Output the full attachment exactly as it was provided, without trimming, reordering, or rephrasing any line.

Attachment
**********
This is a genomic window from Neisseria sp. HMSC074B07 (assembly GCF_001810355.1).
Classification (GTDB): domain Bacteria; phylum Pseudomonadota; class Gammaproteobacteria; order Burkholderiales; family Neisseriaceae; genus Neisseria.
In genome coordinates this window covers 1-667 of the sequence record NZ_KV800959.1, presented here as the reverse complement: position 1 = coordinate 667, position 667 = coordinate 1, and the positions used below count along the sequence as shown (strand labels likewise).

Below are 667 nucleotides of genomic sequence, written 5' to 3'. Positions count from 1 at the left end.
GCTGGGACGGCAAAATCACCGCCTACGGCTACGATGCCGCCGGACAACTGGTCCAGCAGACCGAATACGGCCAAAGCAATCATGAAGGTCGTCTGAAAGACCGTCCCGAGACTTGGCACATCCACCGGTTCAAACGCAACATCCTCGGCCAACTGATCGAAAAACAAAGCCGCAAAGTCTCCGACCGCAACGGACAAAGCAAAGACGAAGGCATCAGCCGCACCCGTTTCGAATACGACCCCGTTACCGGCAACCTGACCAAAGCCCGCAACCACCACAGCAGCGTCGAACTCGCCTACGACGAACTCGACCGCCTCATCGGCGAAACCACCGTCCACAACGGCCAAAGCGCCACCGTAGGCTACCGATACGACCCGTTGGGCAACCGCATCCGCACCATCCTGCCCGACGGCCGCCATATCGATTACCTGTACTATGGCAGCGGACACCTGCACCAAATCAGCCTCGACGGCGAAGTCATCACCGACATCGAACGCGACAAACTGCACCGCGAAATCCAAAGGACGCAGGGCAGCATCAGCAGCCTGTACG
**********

This is a genomic window from Neisseria sp. HMSC074B07 (assembly GCF_001810355.1).
Classification (GTDB): domain Bacteria; phylum Pseudomonadota; class Gammaproteobacteria; order Burkholderiales; family Neisseriaceae; genus Neisseria.
In genome coordinates this window covers 1-667 of the sequence record NZ_KV800959.1, presented here as the reverse complement: position 1 = coordinate 667, position 667 = coordinate 1, and the positions used below count along the sequence as shown (strand labels likewise).

Below are 667 nucleotides of genomic sequence, written 5' to 3'. Positions count from 1 at the left end.
GCTGGGACGGCAAAATCACCGCCTACGGCTACGATGCCGCCGGACAACTGGTCCAGCAGACCGAATACGGCCAAAGCAATCATGAAGGTCGTCTGAAAGACCGTCCCGAGACTTGGCACATCCACCGGTTCAAACGCAACATCCTCGGCCAACTGATCGAAAAACAAAGCCGCAAAGTCTCCGACCGCAACGGACAAAGCAAAGACGAAGGCATCAGCCGCACCCGTTTCGAATACGACCCCGTTACCGGCAACCTGACCAAAGCCCGCAACCACCACAGCAGCGTCGAACTCGCCTACGACGAACTCGACCGCCTCATCGGCGAAACCACCGTCCACAACGGCCAAAGCGCCACCGTAGGCTACCGATACGACCCGTTGGGCAACCGCATCCGCACCATCCTGCCCGACGGCCGCCATATCGATTACCTGTACTATGGCAGCGGACACCTGCACCAAATCAGCCTCGACGGCGAAGTCATCACCGACATCGAACGCGACAAACTGCACCGCGAAATCCAAAGGACGCAGGGCAGCATCAGCAGCCTGTACG